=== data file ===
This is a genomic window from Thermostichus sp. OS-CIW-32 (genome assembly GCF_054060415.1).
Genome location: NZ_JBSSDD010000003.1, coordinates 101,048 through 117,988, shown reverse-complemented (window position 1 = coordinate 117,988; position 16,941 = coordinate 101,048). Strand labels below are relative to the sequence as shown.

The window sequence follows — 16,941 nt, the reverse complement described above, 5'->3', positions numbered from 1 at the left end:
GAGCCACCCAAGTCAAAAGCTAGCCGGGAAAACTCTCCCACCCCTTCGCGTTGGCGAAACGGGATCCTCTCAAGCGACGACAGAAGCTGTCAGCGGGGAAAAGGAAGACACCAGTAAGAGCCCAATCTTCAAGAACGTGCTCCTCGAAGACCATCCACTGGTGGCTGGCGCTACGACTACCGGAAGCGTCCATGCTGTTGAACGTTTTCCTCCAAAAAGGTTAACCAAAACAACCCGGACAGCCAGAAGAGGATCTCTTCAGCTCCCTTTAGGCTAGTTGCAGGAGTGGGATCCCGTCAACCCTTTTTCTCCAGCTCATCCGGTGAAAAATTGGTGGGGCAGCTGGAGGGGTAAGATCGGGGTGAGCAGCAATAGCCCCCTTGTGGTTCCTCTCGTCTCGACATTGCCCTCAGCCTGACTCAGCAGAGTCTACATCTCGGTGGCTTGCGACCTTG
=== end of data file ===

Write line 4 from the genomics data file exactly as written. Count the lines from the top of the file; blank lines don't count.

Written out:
GAGCCACCCAAGTCAAAAGCTAGCCGGGAAAACTCTCCCACCCCTTCGCGTTGGCGAAACGGGATCCTCTCAAGCGACGACAGAAGCTGTCAGCGGGGAAAAGGAAGACACCAGTAAGAGCCCAATCTTCAAGAACGTGCTCCTCGAAGACCATCCACTGGTGGCTGGCGCTACGACTACCGGAAGCGTCCATGCTGTTGAACGTTTTCCTCCAAAAAGGTTAACCAAAACAACCCGGACAGCCAGAAGAGGATCTCTTCAGCTCCCTTTAGGCTAGTTGCAGGAGTGGGATCCCGTCAACCCTTTTTCTCCAGCTCATCCGGTGAAAAATTGGTGGGGCAGCTGGAGGGGTAAGATCGGGGTGAGCAGCAATAGCCCCCTTGTGGTTCCTCTCGTCTCGACATTGCCCTCAGCCTGACTCAGCAGAGTCTACATCTCGGTGGCTTGCGACCTTG